Cheverie / Hantsport, Nova Scotia

I had planned to go back to Blue Beach in the Avonpart area for a while now. The site and other neighboring lcoations have always yielded wonderful specimens and I was itching to get back on the beaches and under the warm Nova Scotia Sun. I hadn't had the chance to hit the road for weeks due to some illness, but seeing the opportunity to go on a day trip, I took it.

1st stop Cheverie (red), 2nd stop Hantsport (red)
3rd and final stop Parrsboro (blue)
(red path - from Moncton to stop #2 in Nova Scotia )
(blue path - from stop #2 to #3 in Parrsboro, then back to New Brunswick)

I had planned to make a few stops in the Windsor area along the coast. I'd decided to check the white beaches of Cheverie and its gypsum cliffs. These evaporites were left from an ancient body of water, the Windor Sea. Gypsum makes up big sections the area, and is intermixed with very fossiliferous limestones and shales, from Cheverie to across the bay at Blue Beach, which would be my second stop.

Stop #1

Cheverie is a few hours from Moncton, about 3 hours drive one way. I took the scenic route via Walton to drive along the coast. The drive itself was excellent as the weather couldn't have been better. Sunny with +30 degrees Celcius along the coast, what more can one ask?

I left Moncton at around 7:30am and arrived at my first destination at about 11am. There was some road construction so that added a few more minutes to the trip. Parking on the side of the road, I grabbed my camera and proceeded down the beach. These cliffs are mostly composed of gypsum, with some limestone outcrops jutting out from time to time in some areas.

Gypsum outcrop


White beaches of Cheverie

After a short walk on the beach, I packed my gear and headed on the other side of Avon River, to Hantsport. My second stop that afternoon was Blue Beach down Bluff Road. I've been here a few times before and there is so much to see. The outcrops at Blue Beach are abundant with fossils from the Carboniferous Period, with layers transitioning between land- and water-type paleoenvironments.

Stop #2

The shale and mudstone are rich in fossils, with numerous brachiopods and bivalves, fish scales, bones, and arthropod trackways. Some of the other sediment type such as some of the sandstones contain various well preserved plants and tetrapod tracks.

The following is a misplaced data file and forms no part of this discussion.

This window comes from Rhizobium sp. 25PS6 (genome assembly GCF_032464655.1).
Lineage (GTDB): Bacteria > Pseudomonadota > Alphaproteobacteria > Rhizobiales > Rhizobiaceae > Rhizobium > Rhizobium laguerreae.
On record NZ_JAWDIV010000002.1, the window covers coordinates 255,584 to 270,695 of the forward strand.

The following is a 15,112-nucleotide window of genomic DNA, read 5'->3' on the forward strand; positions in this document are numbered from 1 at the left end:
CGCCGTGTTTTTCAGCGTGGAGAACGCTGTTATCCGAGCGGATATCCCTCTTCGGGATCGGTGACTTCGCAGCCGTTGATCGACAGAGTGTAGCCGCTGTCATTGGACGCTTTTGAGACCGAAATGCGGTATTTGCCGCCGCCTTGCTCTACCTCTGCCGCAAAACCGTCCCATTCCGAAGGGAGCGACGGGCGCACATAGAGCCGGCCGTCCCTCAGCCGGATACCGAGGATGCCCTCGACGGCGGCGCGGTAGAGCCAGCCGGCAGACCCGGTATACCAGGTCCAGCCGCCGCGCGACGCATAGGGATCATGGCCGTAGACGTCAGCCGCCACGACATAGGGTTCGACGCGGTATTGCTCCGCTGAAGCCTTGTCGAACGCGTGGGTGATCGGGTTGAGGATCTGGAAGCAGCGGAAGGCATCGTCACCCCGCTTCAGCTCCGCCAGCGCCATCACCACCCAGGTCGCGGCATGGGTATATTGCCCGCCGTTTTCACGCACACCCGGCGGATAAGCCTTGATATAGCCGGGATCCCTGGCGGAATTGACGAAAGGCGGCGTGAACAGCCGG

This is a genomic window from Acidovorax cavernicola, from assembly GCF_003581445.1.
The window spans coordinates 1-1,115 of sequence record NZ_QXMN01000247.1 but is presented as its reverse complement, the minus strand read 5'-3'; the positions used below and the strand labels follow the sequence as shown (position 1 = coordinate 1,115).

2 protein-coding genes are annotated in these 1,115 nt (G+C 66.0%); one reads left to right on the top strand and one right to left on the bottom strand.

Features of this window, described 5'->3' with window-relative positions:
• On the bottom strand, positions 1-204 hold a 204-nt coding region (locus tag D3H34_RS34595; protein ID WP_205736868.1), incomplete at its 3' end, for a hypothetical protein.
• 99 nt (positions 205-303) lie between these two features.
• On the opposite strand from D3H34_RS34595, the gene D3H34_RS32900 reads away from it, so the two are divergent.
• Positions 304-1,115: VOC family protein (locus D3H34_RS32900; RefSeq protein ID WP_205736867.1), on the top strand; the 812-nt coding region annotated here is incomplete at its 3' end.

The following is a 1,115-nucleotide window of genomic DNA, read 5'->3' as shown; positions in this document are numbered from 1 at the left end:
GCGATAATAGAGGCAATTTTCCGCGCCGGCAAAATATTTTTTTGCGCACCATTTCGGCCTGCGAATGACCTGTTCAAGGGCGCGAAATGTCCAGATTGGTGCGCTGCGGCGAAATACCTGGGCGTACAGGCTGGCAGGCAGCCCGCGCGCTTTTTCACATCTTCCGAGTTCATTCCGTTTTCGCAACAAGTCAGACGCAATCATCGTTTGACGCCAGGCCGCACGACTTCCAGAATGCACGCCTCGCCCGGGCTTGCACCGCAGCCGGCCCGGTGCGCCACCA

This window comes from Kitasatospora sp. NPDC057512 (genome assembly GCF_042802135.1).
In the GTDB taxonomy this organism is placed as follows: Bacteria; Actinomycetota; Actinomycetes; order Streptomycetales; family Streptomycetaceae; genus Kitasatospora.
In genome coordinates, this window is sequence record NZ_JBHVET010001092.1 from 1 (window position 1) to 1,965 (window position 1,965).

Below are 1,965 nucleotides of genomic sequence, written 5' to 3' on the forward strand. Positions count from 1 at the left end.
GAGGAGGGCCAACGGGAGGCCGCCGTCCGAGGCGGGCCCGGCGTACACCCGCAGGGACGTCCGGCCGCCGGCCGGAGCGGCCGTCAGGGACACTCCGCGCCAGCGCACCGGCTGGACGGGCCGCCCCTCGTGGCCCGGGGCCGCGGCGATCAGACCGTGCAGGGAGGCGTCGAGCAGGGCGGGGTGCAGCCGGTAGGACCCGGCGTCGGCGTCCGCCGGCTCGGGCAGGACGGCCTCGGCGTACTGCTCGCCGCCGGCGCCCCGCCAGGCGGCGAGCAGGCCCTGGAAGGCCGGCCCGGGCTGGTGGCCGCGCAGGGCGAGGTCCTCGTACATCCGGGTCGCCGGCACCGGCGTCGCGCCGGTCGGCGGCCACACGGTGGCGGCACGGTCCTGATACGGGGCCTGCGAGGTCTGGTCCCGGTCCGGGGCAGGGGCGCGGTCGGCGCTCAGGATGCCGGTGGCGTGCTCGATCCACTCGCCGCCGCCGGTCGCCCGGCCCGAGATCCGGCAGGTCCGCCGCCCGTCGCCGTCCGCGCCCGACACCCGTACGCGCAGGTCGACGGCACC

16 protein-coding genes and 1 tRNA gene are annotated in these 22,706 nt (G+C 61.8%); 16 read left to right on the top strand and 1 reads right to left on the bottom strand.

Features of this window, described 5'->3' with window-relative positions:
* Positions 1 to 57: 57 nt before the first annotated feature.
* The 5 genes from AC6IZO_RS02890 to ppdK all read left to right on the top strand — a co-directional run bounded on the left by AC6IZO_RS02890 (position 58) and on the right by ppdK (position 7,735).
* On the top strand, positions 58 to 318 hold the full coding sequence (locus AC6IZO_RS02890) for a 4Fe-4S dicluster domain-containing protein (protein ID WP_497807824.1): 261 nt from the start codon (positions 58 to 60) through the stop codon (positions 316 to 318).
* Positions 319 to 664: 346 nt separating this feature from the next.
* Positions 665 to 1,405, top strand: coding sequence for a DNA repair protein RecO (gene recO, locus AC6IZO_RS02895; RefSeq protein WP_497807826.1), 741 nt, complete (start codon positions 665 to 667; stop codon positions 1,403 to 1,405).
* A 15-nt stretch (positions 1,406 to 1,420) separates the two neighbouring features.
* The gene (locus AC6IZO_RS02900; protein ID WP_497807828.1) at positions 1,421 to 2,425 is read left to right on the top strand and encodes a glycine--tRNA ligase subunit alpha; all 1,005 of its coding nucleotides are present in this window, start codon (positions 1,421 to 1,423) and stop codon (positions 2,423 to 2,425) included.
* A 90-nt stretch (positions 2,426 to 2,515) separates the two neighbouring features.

Arthropod and worm feeding and resting traces

Outcrop where loose material contained many fossils

Molluscs in groups


Possible trackways?

Tree segment with bark impression

Diplichnites (arthropod tracks)

Trackways (?) - fossil plant part of the sandstone block

I spent a couple of hours on the beach and kept coming up on a lot of material to look at. When it was time for me to leave, I noticed that I had only walk a tiny fraction of the beach that I had initially intended to. This site deserves another visit really soon from yours truly to check the rest of the beach.

Having spent most of the day on the other side of Cumberland, I thought that it would be nice to have a bite in Parrsboro, across the Minas Basin. It was 4pm and I realized that it would be a 2 hour drive, or detour, but the Sun was out in full and the drive would be nice, especially driving along the coast. I packed up my stuff, and made my way towards Parrsboro, which would end up being stop #3.

I drove into town and went down Two Island road to finally end up at the Harborview Restaurant, which had opened a few weeks earlier for the season. The food's great and you just can't beat the view.

View from outside the restaurant

Even though I wasn't able to hit all the spots I wanted, it was a very nice and productive day. Being cooped up in the house with the flu for two weeks, it was nice to catch some vitamin D from the good fiery globe in the sky. I arrived back in Moncton at about 8:30pm, but I could have kept on going. I will definitely have to swing back by that area very soon.

Till then, cheers!

- Keenan

Disclaimer: In Nova Scotia under the 'Special Places Protection Act', fossils cannot be dug up or disturbed without a permit. The province has a mandate to protect palaeontological sites and it is your civic duty to report any finds to the local museum, or the Department of Communities, Culture and Heritage ( This encourages the contribution these finds could make to science not just in the provice, but on the global stage. You must also seek permission if you are to enter private land.


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